Source: The Salt Lake Tribune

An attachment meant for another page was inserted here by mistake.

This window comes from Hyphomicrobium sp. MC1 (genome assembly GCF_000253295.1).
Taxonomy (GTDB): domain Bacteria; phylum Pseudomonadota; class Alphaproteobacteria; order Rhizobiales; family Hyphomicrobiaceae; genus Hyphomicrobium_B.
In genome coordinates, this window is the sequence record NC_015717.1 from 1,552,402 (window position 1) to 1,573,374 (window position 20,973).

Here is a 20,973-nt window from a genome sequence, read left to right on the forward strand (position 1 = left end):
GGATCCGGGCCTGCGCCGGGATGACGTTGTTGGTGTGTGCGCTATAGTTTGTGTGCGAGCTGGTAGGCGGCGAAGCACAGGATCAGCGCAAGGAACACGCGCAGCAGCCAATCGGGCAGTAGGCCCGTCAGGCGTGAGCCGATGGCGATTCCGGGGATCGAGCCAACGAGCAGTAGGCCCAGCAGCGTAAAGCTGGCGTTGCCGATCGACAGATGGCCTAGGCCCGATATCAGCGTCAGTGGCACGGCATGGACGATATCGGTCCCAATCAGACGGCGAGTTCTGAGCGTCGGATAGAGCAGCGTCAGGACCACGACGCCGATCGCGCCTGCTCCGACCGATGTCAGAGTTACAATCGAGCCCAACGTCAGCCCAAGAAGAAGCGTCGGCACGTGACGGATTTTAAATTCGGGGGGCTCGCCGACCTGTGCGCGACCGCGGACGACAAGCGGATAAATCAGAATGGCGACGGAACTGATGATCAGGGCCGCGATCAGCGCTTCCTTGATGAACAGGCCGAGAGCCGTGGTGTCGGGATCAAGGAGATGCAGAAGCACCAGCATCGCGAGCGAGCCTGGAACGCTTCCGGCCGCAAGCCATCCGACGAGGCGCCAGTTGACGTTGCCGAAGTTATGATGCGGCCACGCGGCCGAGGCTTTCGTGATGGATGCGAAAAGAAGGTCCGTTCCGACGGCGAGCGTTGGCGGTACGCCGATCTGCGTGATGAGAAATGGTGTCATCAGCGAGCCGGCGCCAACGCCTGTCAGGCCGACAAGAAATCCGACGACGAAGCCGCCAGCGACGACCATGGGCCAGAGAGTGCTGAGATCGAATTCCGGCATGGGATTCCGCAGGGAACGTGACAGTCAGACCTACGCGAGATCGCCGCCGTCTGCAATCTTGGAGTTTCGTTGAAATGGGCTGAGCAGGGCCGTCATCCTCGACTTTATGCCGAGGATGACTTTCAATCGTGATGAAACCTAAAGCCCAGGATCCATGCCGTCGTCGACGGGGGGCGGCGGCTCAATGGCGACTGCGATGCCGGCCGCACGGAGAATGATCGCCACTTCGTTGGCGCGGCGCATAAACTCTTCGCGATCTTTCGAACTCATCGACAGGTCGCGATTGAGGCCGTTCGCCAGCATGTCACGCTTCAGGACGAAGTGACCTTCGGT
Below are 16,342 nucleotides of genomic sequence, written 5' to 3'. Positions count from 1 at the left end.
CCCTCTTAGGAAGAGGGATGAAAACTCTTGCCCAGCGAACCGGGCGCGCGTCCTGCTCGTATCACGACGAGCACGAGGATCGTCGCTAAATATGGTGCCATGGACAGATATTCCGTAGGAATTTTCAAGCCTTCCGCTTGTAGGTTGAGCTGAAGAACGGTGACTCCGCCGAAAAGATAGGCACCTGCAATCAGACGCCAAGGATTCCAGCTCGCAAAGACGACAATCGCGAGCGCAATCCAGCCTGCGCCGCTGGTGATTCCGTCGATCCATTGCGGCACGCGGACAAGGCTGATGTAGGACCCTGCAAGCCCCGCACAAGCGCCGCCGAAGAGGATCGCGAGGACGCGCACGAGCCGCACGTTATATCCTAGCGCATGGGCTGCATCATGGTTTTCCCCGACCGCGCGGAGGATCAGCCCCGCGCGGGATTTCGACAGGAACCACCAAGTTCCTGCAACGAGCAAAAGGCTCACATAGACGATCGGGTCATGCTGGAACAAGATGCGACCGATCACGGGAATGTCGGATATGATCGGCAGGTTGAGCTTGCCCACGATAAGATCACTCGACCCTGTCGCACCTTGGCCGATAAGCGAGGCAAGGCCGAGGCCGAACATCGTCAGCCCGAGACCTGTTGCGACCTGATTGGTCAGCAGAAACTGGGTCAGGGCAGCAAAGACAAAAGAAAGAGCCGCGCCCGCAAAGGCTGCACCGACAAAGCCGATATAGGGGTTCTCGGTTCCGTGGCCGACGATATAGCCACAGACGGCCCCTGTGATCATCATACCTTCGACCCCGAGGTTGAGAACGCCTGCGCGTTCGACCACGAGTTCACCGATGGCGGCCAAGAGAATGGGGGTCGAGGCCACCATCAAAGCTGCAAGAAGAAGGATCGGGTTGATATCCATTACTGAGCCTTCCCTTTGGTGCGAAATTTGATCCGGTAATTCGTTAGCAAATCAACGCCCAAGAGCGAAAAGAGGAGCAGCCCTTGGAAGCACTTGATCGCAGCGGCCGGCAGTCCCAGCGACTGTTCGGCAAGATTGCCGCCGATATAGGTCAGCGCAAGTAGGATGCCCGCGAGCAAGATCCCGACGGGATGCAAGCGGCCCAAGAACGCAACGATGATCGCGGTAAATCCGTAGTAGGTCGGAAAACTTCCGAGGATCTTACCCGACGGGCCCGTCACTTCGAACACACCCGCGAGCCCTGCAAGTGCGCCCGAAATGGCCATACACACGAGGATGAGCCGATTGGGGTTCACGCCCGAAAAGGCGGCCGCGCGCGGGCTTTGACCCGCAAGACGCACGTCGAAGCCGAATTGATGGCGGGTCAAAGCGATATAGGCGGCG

On August 29, 2006 The Salt Lake Tribune reported, "In ancient India, when the rains fell, people became anxious about their young crops. The water wasn't the problem. It was the wandering monks who tramped across their vulnerable fields who had them worried. So Lord Buddha, born Siddhartha Gautama in the sixth century B.C., adopted and set forth the practice of a rain retreat - the idea that during the three-month rainy season, also known as Buddhist Lent, monks would stay put. Between the July full moon and the October full moon, they would dedicate themselves and their teachings to one temple community. Within 30 days after Buddhist Lent and before the monks resume travels, Theravada Buddhist temples honor monks by presenting them with new robes. The festive event is called a Kathina ceremony, and on Sunday, Utah's only Thai Buddhist temple - Wat Dhammagunaram - had a celebration of its own. And it wasn't just about the saffron robes. Large pots brimmed with sticky rice, curry chicken and bamboo soup. There were heapings of fresh fruit, crispy Thai noodles, spring rolls and, perhaps reminders of where the people were, a plethora of Twinkies. More than 20 monks, the bulk of them visitors, circled the tables placed outside the Layton temple. People pressed their palms together, bowing their heads in reverence, before scooping food into the monks' silver begging bowls."